nbn Fixed Line

This page provides information about the “Fixed Line fibre”, also called “fibre-optic”, connections provided by nbn Co.

While these connections are mainly found in Australia’s big cities, some large regional towns in Australia also have access to this network.

What is nbn™ Fixed Line fibre?

nbn ™ Fixed Line services use fibre-optic cables in the ground to deliver both internet and voice (ordinary phone) services. This is the big rollout being performed around Australia. You can see what nbn™ technology (nbn™ SkyMuster satellite, nbn™ Fixed Wireless or nbn™ Fixed Line) is available at your location by visiting the nbn rollout map and toggling on “Show service type”.

All types of nbn access network connections that utilise a physical line running to the premises (FTTP, FTTB, FTTC, FTTN, and HFC – see below) are considered Fixed Line connections.

The difference between them is how the connection gets from the main fibre-optic network to your premises.

If you have access to the Fixed Line network, you will have access to a very broad range of connection plans, speeds, and prices.

When nbn™ Fixed Line fibre is installed in a region, the existing copper-based phone network will be turned off within 18 months. This will impact any phone and internet services (such as ADSL) you currently have. You must sign up to an nbn™ plan to continue receiving voice and internet services; they will not be automatically switched across.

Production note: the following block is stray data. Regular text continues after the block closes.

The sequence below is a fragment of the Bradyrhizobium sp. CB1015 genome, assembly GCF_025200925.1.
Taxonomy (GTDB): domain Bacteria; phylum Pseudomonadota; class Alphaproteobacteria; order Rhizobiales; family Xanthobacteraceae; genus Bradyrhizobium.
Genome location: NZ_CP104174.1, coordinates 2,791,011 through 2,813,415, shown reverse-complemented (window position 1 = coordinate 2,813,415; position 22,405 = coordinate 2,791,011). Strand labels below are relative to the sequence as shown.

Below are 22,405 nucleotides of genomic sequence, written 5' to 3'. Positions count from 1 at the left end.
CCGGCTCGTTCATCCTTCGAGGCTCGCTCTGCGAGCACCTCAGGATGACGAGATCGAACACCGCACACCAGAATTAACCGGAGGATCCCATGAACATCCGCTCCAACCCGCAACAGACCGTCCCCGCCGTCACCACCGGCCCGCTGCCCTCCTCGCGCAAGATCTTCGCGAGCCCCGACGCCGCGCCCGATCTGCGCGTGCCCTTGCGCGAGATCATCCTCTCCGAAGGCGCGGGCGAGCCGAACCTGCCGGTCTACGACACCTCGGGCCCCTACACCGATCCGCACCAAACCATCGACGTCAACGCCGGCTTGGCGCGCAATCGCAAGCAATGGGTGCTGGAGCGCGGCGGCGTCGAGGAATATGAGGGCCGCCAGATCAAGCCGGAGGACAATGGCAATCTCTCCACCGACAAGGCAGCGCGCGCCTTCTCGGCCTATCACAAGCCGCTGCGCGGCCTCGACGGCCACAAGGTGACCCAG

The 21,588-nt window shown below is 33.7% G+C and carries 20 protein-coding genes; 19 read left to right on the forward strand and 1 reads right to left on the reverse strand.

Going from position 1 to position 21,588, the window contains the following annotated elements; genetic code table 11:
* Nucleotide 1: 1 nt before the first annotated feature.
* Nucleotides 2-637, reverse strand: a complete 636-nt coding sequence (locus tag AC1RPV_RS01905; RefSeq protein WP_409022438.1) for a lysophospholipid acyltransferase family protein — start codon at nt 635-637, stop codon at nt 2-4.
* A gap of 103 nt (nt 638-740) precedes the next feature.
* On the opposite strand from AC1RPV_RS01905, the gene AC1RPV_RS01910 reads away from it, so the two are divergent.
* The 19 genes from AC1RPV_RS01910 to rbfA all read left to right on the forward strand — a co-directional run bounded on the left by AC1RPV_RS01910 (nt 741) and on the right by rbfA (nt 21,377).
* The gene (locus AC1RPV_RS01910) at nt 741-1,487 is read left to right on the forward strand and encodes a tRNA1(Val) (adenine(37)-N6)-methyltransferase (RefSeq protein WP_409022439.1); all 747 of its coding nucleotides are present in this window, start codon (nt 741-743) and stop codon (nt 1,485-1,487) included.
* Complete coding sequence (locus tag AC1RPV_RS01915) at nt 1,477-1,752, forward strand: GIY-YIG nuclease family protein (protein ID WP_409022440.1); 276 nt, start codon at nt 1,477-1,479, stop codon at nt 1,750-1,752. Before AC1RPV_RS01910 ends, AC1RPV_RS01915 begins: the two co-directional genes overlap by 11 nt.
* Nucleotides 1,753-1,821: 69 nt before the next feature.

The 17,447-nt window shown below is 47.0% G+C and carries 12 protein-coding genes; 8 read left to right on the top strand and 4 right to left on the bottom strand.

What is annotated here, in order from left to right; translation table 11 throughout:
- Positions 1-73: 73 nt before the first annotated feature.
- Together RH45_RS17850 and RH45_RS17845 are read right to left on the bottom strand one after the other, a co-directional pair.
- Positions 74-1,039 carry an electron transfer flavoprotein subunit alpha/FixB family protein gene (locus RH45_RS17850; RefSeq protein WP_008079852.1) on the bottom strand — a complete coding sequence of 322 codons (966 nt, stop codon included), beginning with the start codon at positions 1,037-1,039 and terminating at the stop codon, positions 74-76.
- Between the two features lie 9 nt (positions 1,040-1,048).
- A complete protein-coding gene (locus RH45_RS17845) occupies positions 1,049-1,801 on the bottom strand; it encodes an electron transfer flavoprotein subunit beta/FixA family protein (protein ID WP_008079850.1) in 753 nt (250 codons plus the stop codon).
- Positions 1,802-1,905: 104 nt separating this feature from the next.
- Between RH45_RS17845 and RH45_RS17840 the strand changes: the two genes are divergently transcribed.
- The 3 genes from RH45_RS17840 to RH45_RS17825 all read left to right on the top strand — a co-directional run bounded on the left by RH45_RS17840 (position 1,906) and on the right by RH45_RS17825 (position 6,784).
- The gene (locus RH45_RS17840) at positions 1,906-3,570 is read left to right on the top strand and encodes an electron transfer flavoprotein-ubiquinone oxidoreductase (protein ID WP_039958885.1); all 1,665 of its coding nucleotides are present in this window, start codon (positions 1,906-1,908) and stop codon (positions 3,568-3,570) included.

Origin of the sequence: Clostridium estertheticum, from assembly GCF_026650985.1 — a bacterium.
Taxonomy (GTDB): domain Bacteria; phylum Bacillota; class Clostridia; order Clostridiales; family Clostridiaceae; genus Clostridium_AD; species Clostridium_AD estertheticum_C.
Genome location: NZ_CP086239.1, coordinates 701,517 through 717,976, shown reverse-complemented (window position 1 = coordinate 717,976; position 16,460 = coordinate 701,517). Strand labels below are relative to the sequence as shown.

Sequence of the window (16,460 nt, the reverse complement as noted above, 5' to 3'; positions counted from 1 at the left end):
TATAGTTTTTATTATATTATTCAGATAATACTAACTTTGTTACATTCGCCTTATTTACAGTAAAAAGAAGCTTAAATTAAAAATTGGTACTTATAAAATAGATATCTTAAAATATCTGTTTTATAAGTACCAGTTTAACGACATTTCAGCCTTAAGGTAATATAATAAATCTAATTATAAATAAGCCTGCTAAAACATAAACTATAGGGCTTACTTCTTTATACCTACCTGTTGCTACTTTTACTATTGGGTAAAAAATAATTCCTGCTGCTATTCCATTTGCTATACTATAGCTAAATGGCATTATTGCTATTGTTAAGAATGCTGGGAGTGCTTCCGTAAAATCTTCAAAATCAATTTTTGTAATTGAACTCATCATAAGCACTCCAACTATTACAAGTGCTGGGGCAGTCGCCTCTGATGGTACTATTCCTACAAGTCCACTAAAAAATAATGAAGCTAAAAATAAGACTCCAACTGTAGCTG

More information about the move to Fixed Line fibre services:

Can I get nbn ™ Fixed Line fibre?

Use the nbnrollout map to find what nbn™ services are available in your location.

This will identify what nbn services are in your region.

The nbn™ fibre network must have been rolled out to your region for you to connect directly to it.

If your address doesn’t map or maps incorrectly you can contact a provider, or fill in our desk check form and we can assist in getting it fixed.

Connection types overview

FTTP

An nbn™ Fibre to the Premises (FTTP) connection is used in circumstances where a fibre optic line will be run from the nearest available fibre node, directly to your premises.

FTTP connections require an nbn access network device to be installed inside your home. This device requires power to operate (some providers offer battery back-up devices) and can only be installed by an approved nbn installer.

Image credit: nbn™

A Fibre to the Premises (FTTP) connection uses fibre optic cables to connect your home or business directly to the nbn ™ network. Voice only plans are available on FTTP, with certain providers.

For more information, visit the nbn™ FTTP web page.

FTTB

With a Fibre to the Building connection, an nbn™ fibre optic cable is laid directly to the bottom of your building, where it connects to the copper phone line that runs into your apartment or office.

An nbn ™ Fibre to the Building (FTTB) connection is generally used when providing a connection to an apartment block or similar types of building. nbn runs a fibre-optic line to the fibre node in the building’s communications room, and then uses the existing technology in the building to connect the internet to each apartment.